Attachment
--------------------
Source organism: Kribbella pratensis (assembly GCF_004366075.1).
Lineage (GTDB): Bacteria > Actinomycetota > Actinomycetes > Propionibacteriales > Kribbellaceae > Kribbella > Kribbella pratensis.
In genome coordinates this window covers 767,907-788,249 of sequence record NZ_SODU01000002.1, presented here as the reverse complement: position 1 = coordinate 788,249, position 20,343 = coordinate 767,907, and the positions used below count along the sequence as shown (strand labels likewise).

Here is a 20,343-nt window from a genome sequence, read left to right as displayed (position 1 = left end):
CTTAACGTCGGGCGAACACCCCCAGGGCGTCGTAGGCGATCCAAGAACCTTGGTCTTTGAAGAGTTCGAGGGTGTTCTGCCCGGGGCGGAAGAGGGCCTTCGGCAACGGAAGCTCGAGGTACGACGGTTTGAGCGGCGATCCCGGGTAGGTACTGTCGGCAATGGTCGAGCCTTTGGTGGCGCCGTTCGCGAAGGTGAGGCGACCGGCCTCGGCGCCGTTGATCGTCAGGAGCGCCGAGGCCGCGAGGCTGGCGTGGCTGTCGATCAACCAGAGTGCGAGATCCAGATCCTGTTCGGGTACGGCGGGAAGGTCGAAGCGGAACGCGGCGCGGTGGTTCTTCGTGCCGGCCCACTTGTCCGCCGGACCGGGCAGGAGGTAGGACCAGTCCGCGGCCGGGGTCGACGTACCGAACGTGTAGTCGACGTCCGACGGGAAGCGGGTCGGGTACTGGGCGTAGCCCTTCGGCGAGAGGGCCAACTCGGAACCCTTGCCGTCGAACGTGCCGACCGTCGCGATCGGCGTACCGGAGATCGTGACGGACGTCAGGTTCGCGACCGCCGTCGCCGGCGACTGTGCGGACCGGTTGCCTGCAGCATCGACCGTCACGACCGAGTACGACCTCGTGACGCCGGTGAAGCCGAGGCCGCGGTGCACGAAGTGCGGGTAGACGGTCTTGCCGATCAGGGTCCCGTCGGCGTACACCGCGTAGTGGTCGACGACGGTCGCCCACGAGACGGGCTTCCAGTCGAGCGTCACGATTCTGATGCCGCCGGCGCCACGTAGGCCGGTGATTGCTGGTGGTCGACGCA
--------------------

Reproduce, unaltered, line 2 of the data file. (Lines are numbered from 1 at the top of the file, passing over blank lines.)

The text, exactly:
Lineage (GTDB): Bacteria > Actinomycetota > Actinomycetes > Propionibacteriales > Kribbellaceae > Kribbella > Kribbella pratensis.